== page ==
To address the role of HH‐EGFR cooperation response genes in BCC, we analysed the effect of RNAi‐mediated inhibition of Jun, Sox2 and Cxcr4 on tumour growth of Ptch−/− BCC cells. Fig 5E shows that individual inhibition of Jun, Sox2 or Cxcr4 in BCC cells significantly reduced tumour take of nude mice, suggesting that Jun, Sox2 and Cxcr4 constitute critical downstream mediators of oncogenic HH‐EGFR signalling important for in vivo tumour growth of BCC cells.
HH/GLI‐EGFR cooperation response genes define the phenotype of tumour‐initiating pancreatic cancer cells
Given the substantial overlap of HH/GLI and EGFR signalling in many human cancers we set out to address whether HH‐EGFR cooperation and the respective cooperation response gene signature are also deployed in cancers other than BCC. Here, we studied the role of HH‐EGFR cooperation in pancreatic adenocarcinoma cells, which represent one of the most aggressive and still incurable malignancies with a documented role of HH/GLI and EGFR signalling (Li et al, 2007; Nolan‐Stevaux et al, 2009; Pasca di Magliano et al, 2006; Yauch et al, 2008). Given the critical role of HH/GLI in cancer stem cells (Clement et al, 2007; Dierks et al, 2008; Mueller et al, 2009; Peacock et al, 2007; Varnat et al, 2009; Zhao et al, 2009), we focused on the role of HH‐EGFR cooperation in tumour‐initiating pancreatic cancer cells. For this purpose we developed a modified 3D tumoursphere assay that selects for rare yet highly clonogenic, tumour‐initiating pancreatic cancer cells that form large spheres under non‐adherent conditions. We hitherto refer to these spheres as macrospheres (Fig 6A, B, for more details see Supporting Information, Materials and Methods and Fig S8 of Supporting Information). qPCR analysis of single, tumour‐initiating macrospheres isolated from 3D cultures of human pancreatic cancer cells (L3.6sl, Panc‐1 and L3.6pl) revealed high‐level expression of stem cell genes such as OCT4, Nanog and Prominin‐1/CD133 (Fig 6C). When compared to corresponding pancreatic cancer cells grown under standard 2D culture conditions, tumour‐initiating macrospheres also expressed elevated mRNA levels of HH/GLI signalling components (GLI1, SHH, DHH and IHH) and notably, increased levels of HH‐EGFR cooperation response genes (JUN, SOX9, FGF19, TGFA, SPP1 and CXCR4; Fig 6C). Furthermore and similar to our data of human keratinocytes and murine BCC cells, activation of EGFR led to activation of MEK/ERK/JUN signalling in pancreatic cancer cells (Fig 6D). Importantly, combined activation of GLI1 and EGFR signalling resulted in enhanced activation of the HH‐EGFR cooperation response genes JUN, SOX9, FGF19, CXCR4 and SPP1. TGFA was also enhanced by GLI1/EGF but its increase did not reach statistical significance (Fig 6E). In agreement with data from keratinocytes and BCC cells, PTCH expression was induced by GLI1 but unaffected by concomitant EGFR activation (Fig 6E). Taken together, these findings demonstrate increased expression of HH‐EGFR cooperation response genes in tumour‐initiating pancreatic cancer cells and suggest a common molecular mechanism HH‐EGFR cooperation response gene regulation in BCC and pancreatic cancer cells.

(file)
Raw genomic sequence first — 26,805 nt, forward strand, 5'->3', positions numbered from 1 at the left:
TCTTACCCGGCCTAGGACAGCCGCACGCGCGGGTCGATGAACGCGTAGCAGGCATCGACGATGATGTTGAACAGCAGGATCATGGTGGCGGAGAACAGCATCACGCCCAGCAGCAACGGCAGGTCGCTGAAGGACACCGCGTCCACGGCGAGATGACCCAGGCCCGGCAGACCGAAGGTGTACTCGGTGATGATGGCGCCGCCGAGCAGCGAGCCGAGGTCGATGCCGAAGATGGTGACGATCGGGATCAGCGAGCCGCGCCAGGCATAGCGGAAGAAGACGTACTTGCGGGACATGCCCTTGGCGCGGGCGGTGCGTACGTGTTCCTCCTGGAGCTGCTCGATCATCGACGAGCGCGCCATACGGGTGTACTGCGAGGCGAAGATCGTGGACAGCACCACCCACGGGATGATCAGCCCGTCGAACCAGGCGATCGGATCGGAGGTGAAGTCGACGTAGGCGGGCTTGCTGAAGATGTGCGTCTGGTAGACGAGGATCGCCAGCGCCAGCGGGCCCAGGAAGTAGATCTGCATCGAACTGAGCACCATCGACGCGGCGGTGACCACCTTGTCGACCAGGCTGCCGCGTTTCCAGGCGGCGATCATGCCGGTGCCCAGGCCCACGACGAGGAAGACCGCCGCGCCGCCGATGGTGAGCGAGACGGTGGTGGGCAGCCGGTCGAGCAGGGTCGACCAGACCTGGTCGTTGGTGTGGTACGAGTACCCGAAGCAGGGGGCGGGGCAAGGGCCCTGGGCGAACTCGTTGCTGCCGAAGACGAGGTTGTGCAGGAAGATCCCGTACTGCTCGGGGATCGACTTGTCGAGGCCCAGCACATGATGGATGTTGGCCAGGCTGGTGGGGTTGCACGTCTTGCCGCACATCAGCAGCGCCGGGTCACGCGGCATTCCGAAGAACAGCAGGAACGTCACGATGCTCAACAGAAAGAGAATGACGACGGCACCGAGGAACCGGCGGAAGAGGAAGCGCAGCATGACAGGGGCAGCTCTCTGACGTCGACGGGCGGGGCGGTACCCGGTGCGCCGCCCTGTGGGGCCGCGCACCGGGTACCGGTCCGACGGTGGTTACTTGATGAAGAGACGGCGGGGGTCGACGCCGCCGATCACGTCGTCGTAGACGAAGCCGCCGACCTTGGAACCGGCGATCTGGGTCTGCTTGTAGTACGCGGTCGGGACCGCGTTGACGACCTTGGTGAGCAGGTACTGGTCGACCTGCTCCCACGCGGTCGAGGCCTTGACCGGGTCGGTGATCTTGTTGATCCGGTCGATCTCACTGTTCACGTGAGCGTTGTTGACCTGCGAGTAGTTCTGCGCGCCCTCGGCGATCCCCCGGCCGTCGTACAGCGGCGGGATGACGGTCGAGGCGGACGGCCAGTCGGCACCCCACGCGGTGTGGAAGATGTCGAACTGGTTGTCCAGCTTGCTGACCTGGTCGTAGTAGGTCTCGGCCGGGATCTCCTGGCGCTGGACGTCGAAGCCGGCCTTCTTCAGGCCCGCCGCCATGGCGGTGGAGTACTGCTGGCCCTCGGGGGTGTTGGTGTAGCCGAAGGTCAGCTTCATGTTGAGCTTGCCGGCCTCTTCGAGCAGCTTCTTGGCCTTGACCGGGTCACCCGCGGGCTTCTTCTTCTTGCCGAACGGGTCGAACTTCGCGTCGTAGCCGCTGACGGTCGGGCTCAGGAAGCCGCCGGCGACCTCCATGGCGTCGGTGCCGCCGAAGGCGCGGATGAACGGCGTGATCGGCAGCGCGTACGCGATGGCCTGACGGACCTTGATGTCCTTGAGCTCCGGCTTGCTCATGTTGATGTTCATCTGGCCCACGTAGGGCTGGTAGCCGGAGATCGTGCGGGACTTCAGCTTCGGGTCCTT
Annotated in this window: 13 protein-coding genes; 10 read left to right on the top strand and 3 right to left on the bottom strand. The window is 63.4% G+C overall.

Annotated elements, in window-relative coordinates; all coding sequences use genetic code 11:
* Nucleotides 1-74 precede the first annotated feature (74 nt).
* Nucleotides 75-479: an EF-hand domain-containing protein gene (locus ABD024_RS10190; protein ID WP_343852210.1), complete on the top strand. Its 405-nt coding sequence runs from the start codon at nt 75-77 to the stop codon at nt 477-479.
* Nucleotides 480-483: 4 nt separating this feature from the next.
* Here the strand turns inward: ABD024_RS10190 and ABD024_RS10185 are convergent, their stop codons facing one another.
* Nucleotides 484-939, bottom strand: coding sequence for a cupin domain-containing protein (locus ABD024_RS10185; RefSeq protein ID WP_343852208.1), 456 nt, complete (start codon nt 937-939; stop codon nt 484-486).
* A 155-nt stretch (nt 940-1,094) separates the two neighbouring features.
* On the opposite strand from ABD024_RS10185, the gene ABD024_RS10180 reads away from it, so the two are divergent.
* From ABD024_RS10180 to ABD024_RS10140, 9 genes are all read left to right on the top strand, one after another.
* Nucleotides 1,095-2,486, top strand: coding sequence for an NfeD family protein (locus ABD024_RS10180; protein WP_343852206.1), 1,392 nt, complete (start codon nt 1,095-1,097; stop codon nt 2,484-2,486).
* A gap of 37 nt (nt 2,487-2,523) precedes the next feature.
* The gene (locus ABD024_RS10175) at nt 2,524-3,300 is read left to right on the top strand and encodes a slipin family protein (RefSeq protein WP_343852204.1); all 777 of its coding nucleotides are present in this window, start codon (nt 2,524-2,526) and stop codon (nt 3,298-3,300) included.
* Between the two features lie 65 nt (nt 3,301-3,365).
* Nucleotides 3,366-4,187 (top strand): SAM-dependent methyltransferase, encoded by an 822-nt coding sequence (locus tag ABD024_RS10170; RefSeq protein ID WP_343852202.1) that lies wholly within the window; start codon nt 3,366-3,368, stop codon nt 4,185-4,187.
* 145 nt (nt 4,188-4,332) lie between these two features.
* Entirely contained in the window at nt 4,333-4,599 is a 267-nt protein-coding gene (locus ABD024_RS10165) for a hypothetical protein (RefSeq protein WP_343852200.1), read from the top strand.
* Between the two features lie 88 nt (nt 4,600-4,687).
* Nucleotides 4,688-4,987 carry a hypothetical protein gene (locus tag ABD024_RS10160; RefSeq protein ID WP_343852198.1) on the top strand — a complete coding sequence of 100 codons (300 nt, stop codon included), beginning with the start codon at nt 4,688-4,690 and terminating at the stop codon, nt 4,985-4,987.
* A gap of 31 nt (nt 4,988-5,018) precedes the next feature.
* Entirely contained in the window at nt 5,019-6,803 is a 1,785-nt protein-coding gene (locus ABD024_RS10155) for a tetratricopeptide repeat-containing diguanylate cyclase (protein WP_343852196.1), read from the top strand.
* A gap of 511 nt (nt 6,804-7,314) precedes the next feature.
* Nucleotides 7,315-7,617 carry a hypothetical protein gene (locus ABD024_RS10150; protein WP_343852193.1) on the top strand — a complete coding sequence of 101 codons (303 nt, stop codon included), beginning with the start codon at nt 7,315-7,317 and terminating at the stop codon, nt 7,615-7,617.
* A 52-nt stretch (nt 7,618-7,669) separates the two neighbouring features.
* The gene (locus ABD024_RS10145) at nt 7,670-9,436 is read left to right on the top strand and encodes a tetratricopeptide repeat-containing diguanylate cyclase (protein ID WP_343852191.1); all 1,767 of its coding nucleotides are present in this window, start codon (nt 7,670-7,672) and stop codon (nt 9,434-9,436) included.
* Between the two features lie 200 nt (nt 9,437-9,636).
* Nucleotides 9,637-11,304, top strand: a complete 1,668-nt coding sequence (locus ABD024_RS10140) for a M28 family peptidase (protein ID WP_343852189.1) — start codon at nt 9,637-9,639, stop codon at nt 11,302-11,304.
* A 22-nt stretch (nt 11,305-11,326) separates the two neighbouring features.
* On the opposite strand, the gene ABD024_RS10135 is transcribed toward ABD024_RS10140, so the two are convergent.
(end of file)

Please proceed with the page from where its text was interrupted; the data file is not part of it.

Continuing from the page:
To address a putative functional role of HH/GLI‐EGFR cooperation in the tumour‐initiating subpopulation of pancreatic cancer cells, we monitored the effect of single and combined targeted inhibition of HH/GLI and EGFR signalling on the growth of tumour‐initiating macrospheres. Single perturbation of GLI1, JUN or EGFR function by RNAi or pharmacological inhibitor treatment resulted in a moderate reduction of tumour‐initiating spheres (Fig 7A, B). By contrast, combined inhibition of GLI1/EGFR or GLI1/JUN strongly reduced the formation of tumour‐initiating macrospheres. Intriguingly, knockdown of GLI1 and EGFR/JUN sensitized the cells to lower concentrations of the EGFR inhibitor erlotinib and the GLI antagonist GANT61, respectively (Fig 7B). These data suggest that cooperation of EGFR/JUN signalling with GLI1 function is critical for the growth of tumour‐initiating pancreatic cancer cells.
Next, we addressed the role of HH‐EGFR cooperation response genes in tumour‐initiating pancreatic cancer cells, by RNAi knockdown of CXCR4, FGF19, SOX2 and SOX9. As shown in Fig 7C and D, RNAi against each of the HH‐EGFR response genes efficiently prevented macrosphere growth. As FGF signalling has previously been shown to activate Gli2 expression (Brewster et al, 2000), the effect of FGF19 inhibition may be due to a decrease in GLI levels in response to diminished FGF19/FGFR4 signalling (Xie et al, 1999). However, neither GLI2 nor GLI1 levels were significantly reduced by knockdown of FGF19 (Supporting Information Fig S9A). Like inhibition of FGF19, FGFR inhibitor treatment dramatically reduced the formation of tumour‐initiating macrospheres (Supporting Information Fig S9B), supporting the autocrine mode of FGF19/FGFR4 signalling.